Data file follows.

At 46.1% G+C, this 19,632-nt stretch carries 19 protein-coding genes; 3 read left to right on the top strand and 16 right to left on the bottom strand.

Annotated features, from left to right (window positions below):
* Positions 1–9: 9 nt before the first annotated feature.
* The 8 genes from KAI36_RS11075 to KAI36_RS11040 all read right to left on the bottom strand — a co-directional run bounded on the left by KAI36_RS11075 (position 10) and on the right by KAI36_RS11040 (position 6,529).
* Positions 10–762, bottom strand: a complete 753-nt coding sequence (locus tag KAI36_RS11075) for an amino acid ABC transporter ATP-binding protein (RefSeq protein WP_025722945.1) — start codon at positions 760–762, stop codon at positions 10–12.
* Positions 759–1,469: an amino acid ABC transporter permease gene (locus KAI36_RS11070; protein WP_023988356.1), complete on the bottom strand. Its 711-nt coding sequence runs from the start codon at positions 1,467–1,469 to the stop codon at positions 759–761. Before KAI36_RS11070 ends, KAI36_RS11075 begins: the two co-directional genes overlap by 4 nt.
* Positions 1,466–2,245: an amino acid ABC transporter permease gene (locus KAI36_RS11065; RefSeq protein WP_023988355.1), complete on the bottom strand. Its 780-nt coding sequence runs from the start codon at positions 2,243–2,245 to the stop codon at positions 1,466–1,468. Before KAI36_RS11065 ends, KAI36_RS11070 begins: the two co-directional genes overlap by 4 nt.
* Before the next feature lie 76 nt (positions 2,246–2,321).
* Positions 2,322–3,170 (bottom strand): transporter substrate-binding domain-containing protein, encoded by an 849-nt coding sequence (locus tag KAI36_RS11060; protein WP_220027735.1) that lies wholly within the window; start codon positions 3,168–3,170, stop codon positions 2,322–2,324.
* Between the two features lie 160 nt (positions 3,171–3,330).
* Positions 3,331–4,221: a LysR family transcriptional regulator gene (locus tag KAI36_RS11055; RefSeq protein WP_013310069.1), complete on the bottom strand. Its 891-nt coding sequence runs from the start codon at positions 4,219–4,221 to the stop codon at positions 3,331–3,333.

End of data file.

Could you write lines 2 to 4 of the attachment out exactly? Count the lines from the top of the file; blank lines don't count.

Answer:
Annotated features, from left to right (window positions below):
* Positions 1–9: 9 nt before the first annotated feature.
* The 8 genes from KAI36_RS11075 to KAI36_RS11040 all read right to left on the bottom strand — a co-directional run bounded on the left by KAI36_RS11075 (position 10) and on the right by KAI36_RS11040 (position 6,529).